By Rabbi Yitzchok Fingerer
During Pesach of 5777 (2017), I met an unaffiliated young Jewish man in Connecticut. Unfortunately, he did not attend a Pesach Seder. It broke my heart. It turns out that though he was working in Connecticut, he actually lived in Flatbush on Avenue N, a mere mile from the BJX Avenue K Center.
It pained me very deeply that a Jew who lived surrounded by myriad shuls, Yeshivos and countless frum Jews had absolutely no affiliation. Who would ensure that this precious Jewish Neshama would reconnect to Hashem and Klal Yisroel? Who would guarantee that this fellow would marry Jewish and not forsake his Jewish identity?
I reached out to him after Pesach inviting him to BJX to join other students and young professionals to experience Shabbos at our Friday night dinner. Unfortunately, he was out of the country and could not make it. Subsequently, I invited him to other Kiruv programs and events at BJX such as an intriguing lecture series from a former minister, a cocktail evening and a musical concert. He graciously declined every invitation due to work conflicts.
I then invited him for Rosh Hashanah, Yom Kippur, Sukkos Simchas Torah – all to no avail.
Then came Chanukah. I finally got a bite. He officially registered for the spectacular BJX Chanukah party! I was thrilled and ecstatic. I was dreaming of this young man lighting the Chanukah Menorah and kindling his Neshama. Vistas of Hashem’s lost child returning home on such an auspicious time such as Chanukah resonated in my being. A dear brother will be reunited with Klal Yisroel. Our family will be more complete.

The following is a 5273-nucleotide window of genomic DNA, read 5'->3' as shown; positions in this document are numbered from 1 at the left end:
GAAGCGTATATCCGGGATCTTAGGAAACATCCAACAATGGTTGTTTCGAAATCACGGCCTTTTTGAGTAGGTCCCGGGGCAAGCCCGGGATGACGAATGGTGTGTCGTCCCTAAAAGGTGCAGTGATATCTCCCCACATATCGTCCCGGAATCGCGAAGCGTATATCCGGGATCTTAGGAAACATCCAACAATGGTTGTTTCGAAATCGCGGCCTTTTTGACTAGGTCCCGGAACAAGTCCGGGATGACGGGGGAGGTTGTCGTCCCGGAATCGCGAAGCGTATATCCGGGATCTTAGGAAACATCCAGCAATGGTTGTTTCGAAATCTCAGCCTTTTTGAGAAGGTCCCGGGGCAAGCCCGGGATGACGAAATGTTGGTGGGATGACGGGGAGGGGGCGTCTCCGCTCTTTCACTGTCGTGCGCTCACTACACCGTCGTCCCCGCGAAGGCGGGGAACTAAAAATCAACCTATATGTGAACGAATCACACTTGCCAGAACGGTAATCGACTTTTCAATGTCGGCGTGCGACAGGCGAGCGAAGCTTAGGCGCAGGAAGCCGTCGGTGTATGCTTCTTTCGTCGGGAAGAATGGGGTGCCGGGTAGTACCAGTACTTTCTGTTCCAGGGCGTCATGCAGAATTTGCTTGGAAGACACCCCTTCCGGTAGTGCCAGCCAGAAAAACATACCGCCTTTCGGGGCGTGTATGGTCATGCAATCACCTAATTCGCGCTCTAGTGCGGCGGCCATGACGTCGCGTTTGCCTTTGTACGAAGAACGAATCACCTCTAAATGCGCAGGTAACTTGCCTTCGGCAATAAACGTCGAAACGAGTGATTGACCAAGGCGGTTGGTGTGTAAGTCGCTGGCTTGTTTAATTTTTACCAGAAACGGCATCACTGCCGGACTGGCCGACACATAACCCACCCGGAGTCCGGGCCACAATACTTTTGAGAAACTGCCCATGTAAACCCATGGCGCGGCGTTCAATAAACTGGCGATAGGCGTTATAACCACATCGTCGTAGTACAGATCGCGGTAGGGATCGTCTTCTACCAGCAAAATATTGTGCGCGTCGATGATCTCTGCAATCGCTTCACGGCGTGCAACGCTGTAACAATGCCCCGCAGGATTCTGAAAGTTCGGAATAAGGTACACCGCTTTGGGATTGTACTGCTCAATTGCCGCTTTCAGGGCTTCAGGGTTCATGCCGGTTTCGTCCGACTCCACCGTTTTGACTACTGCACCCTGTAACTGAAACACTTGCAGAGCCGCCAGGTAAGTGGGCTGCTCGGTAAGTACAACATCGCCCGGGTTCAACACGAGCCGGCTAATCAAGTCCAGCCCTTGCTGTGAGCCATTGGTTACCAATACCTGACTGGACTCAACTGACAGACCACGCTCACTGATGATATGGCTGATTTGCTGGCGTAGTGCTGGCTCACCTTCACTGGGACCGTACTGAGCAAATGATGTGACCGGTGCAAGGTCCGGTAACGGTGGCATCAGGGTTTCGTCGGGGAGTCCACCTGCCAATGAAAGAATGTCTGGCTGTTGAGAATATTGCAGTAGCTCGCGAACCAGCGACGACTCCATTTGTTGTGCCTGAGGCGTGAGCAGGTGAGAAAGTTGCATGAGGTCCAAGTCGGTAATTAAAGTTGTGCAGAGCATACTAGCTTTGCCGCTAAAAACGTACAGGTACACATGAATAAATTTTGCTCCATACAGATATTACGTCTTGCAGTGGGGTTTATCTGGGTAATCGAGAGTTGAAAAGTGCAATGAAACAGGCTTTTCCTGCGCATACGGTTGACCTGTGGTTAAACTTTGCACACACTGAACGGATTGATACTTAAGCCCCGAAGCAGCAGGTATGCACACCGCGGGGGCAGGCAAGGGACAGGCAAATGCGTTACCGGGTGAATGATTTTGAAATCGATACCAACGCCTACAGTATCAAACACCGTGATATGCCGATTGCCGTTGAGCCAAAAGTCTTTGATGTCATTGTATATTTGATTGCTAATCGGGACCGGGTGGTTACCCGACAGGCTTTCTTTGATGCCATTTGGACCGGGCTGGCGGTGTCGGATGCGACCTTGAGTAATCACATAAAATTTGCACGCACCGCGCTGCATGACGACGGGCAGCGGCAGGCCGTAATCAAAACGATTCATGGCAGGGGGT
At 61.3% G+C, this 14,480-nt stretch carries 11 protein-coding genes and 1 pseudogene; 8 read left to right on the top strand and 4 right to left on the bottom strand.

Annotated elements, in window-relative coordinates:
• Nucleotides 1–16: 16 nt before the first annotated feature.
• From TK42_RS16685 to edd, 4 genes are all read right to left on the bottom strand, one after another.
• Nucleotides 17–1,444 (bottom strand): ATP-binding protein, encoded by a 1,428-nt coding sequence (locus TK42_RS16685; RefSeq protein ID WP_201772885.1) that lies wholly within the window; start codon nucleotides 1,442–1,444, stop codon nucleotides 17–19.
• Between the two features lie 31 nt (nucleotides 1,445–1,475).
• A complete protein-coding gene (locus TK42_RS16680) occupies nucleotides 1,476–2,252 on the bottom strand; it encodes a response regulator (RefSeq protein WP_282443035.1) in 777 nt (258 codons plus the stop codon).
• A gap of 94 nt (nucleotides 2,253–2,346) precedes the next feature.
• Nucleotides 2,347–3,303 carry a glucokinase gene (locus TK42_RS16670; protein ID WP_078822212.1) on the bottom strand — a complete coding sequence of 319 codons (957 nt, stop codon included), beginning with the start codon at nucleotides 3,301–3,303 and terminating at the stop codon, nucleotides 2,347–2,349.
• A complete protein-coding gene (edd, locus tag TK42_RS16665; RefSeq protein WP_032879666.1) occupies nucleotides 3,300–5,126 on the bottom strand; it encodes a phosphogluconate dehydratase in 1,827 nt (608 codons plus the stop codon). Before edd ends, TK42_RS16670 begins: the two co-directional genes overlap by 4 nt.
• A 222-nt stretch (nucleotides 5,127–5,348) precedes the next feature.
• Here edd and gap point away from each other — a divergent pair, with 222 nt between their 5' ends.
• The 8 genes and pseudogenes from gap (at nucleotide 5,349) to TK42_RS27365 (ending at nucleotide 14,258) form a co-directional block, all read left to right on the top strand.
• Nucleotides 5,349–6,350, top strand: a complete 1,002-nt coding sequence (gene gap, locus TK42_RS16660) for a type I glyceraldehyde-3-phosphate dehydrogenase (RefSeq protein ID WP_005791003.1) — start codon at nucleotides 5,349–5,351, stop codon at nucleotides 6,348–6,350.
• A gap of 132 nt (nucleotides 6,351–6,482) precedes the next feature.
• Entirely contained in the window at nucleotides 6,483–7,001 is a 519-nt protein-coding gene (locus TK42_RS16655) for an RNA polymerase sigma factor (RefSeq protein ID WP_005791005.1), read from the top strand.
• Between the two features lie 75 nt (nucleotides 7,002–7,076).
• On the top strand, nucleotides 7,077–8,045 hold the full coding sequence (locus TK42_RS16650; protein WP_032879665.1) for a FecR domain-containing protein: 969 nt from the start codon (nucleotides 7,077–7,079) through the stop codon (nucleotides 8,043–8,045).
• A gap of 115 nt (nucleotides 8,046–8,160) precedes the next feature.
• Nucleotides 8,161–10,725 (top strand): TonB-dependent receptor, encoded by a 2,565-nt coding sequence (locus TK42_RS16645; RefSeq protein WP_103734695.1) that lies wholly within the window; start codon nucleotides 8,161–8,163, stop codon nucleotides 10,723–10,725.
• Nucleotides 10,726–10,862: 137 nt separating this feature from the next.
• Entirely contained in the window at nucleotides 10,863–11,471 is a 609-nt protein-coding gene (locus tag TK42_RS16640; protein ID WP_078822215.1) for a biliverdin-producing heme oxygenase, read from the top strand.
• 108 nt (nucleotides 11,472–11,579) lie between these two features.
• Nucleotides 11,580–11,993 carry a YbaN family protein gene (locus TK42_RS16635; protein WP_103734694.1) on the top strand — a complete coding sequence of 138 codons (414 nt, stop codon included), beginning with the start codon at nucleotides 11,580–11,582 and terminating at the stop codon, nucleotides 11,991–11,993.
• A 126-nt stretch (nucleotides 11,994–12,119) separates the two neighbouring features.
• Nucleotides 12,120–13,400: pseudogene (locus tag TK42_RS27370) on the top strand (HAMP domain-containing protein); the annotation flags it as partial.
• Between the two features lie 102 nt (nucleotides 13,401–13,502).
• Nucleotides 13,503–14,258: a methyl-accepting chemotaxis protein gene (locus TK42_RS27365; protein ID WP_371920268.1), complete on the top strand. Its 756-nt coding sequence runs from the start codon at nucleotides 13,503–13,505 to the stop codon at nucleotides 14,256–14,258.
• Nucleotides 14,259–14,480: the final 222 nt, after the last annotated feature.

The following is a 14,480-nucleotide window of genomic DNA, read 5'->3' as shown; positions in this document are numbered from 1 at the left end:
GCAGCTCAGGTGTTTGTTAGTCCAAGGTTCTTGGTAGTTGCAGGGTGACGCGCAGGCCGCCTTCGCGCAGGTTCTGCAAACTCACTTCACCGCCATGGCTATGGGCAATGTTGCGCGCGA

It was a beautiful party. Fun and uplifting. Full of young Jews connecting to our heritage. However, I felt a void. Someone very important was missing. I waited and waited for him to come. He never showed up.
It seems that his friend had an emergency that he needed to assist with.
I know what you’re thinking, “Give up already! Don’t you get it? He’s not interested! It’s pointless!”
If you knew a grieving parent with an aching heart waiting for their lost child to return, would you dare give up? If you really loved and cared for someone wouldn’t you be relentless and persistent to reunite them with their child?
I tried again for Purim. He said he would come. The entire Purim night I looked behind people’s masks hoping it was him. It wasn’t. He had yet another work commitment that simply couldn’t give up.
I almost grew weary and despondent. It seemed as if he would never come.
I am ashamed to admit that I didn’t reach out to him during the weeks preceding Pesach. After all, all I seemed to receive was rejection. It was Friday, Erev Pesach, just two weeks ago. It dawned upon me just a few hours before the Seder would begin that I did not invite him to BJX for a Seder. Don’t I believe that we’re all one Neshama? How can I go to the Seder in clear conscience without making another attempt?
Racing against the clock, I called him and told him that Passover is about to begin. He said, “I’ve been waiting for your call. Can I attend the Seder? What is BJX’s address?”
He came! He fulfilled all the Mitzvos.
Hashem never gives up on us. Never give up on your fellow Jews.
In the Haggadah, we spoke about the Four Sons. Instead of consolidating all the sons together and simply stating, “The Torah speaks about four different sons: The wise, wicked, simple and the one who doesn’t know how to ask questions,” it enumerates and delineates each son separately, with the term, “Echad.” This signifies that each of the sons, no matter their variegated backgrounds and persuations, are “Echad” to Hashem, special and unique. So should they be special and unique to us.
Never stop loving your fellow Jews.